Economic Development

The High-Wire Act

Public fund investors now work in a world where risk means safety.
by | June 2006

The public retirement fund's investment committee is holding its monthly meeting. Times have changed over the past decade. Ashtrays have been replaced by plastic water bottles. Flip charts have given way to PowerPoints.

But that's not all that's changed. A decade ago, when restrictions on the fund's investments began to be liberalized, investment officials switched out of bonds into stocks--mostly the "blue chips" of large, widely held corporations. Asset values soared. Funding ratios improved. The fund's actuary--all smiles in the committee room--had been able to increase the earnings-rate assumption, which meant lowering the state's contribution levels.

Today, the fund's investment committee is sweating its latest actuarial report, which shows that the number of retirees in the system is growing rapidly, along with benefit payments. What with the stock market collapse of 2000-02, the fund suffered withering losses in value, followed by paltry returns on those blue chips. Sure, there are new opportunities, but they involve leaving the public markets and diving into hedge funds, private placements or investments offshore. Risky stuff. As to that smiling actuary, she now looks dour and is lowering the earning assumptions, which means higher contribution levels. That, of course, is going to make the top politicians angry.

And then there's the new accounting requirement to calculate and report the present value of health benefits for retirees, which makes the unfunded liability look even worse. And will make the politicians even angrier. Unless returns on the fund's investments do a replay of 10 years ago, contributions will need to go up by a lot and in a hurry. With these headaches, it is no wonder the committee members are beginning to think about retiring themselves.

The committee is, of course, imaginary, but the headaches are not. Big-time, long-term investors, of which public pension funds are the premier example, are finding themselves in an investment world not only made flat by international competition but one that in the process has been turned upside down. The traditional investments-- high-quality bonds and large-company common stocks--have been hung out to dry. Interest rates are fairly low, which translates into paltry bond yields; the stocks of big-time corporate America have taken a pasting from the small- and mid-cap stocks (favored by hedge funds), commodities and the resurgence of emerging country funds. So one has to ask: Just what is risky when the risky stuff has been so profitable and the solid investments are poor performers?


Once upon a time, public pension benefits were paid out of annual revenues. Over the last half century, as government workforces grew, retirement funds began accumulating large benefit obligations. Now, traditional retirement programs are supported through the process of funding, which means that budgeters set aside money annually for future benefit payments, which then builds up through investment earnings. Actuaries come in every so often and check the amount set aside versus the accumulation of future-benefit liabilities. Using a battery of assumptions, the actuary determines the needed level of funding.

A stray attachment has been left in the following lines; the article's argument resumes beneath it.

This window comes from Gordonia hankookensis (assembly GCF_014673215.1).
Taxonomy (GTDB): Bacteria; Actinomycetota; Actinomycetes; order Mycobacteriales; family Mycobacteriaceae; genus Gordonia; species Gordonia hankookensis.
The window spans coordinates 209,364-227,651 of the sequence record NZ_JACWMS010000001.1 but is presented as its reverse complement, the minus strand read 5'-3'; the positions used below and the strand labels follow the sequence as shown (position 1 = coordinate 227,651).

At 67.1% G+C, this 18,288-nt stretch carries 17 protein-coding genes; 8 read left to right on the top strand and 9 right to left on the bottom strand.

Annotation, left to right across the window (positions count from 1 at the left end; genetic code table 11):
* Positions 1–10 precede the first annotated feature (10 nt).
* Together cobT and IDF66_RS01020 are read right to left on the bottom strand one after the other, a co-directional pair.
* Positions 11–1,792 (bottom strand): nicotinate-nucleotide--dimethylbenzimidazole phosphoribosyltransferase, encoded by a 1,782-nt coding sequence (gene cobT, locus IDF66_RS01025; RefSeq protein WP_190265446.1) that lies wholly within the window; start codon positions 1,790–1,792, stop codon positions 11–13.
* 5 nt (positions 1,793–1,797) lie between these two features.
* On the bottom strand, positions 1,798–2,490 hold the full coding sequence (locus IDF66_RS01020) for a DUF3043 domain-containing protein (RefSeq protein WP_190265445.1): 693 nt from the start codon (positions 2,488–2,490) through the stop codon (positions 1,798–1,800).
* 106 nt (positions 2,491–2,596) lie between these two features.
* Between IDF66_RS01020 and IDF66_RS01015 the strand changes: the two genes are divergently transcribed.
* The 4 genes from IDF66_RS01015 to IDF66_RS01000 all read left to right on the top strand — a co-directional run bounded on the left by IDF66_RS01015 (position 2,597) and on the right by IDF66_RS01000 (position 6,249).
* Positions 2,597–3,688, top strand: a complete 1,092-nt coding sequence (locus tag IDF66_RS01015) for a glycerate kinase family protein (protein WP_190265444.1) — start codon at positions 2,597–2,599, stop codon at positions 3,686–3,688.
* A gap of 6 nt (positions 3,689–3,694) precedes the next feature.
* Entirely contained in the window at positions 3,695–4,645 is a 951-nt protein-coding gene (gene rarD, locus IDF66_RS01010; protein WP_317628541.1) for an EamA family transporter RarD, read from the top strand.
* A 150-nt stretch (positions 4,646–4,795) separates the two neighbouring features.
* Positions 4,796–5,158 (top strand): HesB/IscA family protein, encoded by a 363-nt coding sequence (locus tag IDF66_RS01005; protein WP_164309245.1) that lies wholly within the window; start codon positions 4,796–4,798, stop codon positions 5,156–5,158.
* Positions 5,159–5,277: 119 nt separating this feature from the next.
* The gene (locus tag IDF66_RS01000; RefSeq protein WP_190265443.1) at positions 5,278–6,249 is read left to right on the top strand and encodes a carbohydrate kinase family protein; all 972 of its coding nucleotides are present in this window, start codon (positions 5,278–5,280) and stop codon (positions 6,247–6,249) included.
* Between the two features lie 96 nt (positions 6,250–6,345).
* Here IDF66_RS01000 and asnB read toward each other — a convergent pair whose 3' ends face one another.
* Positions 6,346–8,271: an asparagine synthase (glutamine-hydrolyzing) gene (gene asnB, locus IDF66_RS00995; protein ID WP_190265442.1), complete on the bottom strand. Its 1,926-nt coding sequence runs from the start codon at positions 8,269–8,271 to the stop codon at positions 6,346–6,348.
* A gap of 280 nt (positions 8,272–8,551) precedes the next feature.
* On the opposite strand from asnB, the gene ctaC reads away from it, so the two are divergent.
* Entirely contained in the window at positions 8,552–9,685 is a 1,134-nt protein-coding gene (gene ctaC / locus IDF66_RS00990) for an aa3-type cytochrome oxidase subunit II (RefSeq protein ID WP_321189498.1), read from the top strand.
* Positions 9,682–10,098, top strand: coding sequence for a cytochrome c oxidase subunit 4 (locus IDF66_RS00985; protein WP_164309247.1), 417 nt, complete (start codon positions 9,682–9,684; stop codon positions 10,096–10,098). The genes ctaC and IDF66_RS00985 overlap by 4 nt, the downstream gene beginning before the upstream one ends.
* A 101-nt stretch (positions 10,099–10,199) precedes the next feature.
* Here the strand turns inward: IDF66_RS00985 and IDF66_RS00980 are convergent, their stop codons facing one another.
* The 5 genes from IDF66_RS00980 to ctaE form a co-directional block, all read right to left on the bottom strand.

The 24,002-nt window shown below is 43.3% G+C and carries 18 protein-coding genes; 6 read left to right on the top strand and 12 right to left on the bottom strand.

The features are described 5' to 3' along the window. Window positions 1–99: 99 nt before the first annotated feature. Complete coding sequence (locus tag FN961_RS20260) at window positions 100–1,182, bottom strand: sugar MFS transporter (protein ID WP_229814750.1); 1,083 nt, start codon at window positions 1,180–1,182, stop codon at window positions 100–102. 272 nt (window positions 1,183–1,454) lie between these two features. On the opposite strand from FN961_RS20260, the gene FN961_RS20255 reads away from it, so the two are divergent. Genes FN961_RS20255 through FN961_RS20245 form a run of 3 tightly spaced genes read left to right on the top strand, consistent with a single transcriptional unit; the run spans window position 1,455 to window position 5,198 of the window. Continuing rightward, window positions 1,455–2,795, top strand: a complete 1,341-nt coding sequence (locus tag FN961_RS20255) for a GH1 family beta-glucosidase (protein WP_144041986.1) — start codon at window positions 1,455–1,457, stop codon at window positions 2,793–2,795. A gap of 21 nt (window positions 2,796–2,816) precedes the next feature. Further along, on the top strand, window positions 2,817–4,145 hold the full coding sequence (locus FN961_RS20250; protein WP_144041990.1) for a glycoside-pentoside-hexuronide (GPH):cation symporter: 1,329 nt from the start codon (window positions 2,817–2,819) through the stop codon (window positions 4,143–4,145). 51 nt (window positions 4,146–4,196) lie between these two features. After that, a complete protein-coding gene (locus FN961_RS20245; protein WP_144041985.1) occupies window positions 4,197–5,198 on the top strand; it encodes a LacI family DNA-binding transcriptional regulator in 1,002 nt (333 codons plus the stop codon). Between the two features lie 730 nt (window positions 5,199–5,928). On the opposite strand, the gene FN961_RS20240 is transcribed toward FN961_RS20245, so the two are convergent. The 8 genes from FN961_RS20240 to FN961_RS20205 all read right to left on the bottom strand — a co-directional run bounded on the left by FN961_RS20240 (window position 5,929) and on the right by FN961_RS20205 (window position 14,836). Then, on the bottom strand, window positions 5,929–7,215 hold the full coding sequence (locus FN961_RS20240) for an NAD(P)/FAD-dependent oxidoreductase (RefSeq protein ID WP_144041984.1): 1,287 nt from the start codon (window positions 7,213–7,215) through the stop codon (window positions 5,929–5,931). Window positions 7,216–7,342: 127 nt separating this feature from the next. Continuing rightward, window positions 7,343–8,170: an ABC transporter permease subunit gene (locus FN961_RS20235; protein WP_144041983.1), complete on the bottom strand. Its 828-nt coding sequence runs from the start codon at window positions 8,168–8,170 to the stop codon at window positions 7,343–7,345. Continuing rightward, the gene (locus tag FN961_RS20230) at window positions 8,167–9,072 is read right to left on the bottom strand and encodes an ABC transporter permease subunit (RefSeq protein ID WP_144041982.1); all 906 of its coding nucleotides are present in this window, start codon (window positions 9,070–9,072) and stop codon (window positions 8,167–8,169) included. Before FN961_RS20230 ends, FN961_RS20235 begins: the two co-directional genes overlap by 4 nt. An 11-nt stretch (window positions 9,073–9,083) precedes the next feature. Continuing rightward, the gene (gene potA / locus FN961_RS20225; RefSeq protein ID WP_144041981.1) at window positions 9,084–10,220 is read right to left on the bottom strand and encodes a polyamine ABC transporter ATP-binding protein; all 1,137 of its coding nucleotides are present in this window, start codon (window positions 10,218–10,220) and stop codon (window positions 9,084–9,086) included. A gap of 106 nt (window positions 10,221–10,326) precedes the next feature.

Full funding has meant that, given the assumptions and current levels of contributions the fund would have enough on hand to pay future benefits. Unfunded liability means it does not, by the amount of added assets that are needed. Overall, today's unfunded liability probably weighs in at $300 billion for state governments and another $100 billion for local governments. Of course, the $400 billion is not needed immediately--but only five years ago, funds had virtually no unfunded liability in the aggregate.

That's only one rub. The other is that time marches on, and on the cost side of the ledger, the state and local government workforce is graying. The projections in Virginia, for example, show that the number of current workers per retiree has dropped from 5 workers per retiree in 1984 to about 2.7 workers per retiree at present. That ratio will sink to about 2.2 workers per retiree by 2015. Furthermore, fewer workers are taking early retirement and that can translate into higher disability claims.


And those are not the only growing liabilities. Suddenly, the required acknowledgment of the Other Post Retirement Benefits--OPEB-- has created a new financial crater to fill. It's not a new obligation, just a new accounting rule promulgated by the Governmental Accounting Standards Board. In essence, GASB Rule 45 says that state and local governments, in order to conform with Generally Accepted Accounting Principles for governments, must calculate the value of present and future post-retirement benefits (under prevailing programs) and the annual amounts that are needed to fully fund those costs as annually earned going forward. They also must account for unfunded amounts due to past commitments. Setting aside the complexities, the new rule will require a reporting (but not an actual contribution) of the amounts needed to bring the jurisdiction into fully funded status in 30 years on past liabilities, as well as making contributions that assure that the former amount does not grow.